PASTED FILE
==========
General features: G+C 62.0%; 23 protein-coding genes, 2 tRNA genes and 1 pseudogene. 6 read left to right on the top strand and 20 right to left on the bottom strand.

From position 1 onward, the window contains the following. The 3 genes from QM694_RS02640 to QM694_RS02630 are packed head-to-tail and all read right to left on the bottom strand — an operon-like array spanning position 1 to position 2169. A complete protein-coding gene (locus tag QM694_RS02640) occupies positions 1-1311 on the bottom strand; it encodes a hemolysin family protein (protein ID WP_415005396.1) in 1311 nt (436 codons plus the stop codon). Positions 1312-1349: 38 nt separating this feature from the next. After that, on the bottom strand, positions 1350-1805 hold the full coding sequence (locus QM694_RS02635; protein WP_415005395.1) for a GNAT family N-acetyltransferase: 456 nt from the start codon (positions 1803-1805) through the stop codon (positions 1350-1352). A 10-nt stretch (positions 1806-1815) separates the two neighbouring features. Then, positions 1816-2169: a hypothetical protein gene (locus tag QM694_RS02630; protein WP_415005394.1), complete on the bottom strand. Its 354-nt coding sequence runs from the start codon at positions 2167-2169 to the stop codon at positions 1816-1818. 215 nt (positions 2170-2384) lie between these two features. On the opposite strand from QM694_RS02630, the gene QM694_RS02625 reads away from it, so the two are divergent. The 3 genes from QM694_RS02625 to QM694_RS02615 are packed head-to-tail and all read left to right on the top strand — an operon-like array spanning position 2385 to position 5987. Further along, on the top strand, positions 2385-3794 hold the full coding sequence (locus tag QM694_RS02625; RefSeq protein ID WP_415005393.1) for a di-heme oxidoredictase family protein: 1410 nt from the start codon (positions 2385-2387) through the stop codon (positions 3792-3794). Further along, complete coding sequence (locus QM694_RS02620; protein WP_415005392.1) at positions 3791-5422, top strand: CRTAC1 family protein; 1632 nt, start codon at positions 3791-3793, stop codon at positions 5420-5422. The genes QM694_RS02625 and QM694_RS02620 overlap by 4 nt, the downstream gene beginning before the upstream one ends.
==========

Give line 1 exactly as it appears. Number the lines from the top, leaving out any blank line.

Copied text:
General features: G+C 62.0%; 23 protein-coding genes, 2 tRNA genes and 1 pseudogene. 6 read left to right on the top strand and 20 right to left on the bottom strand.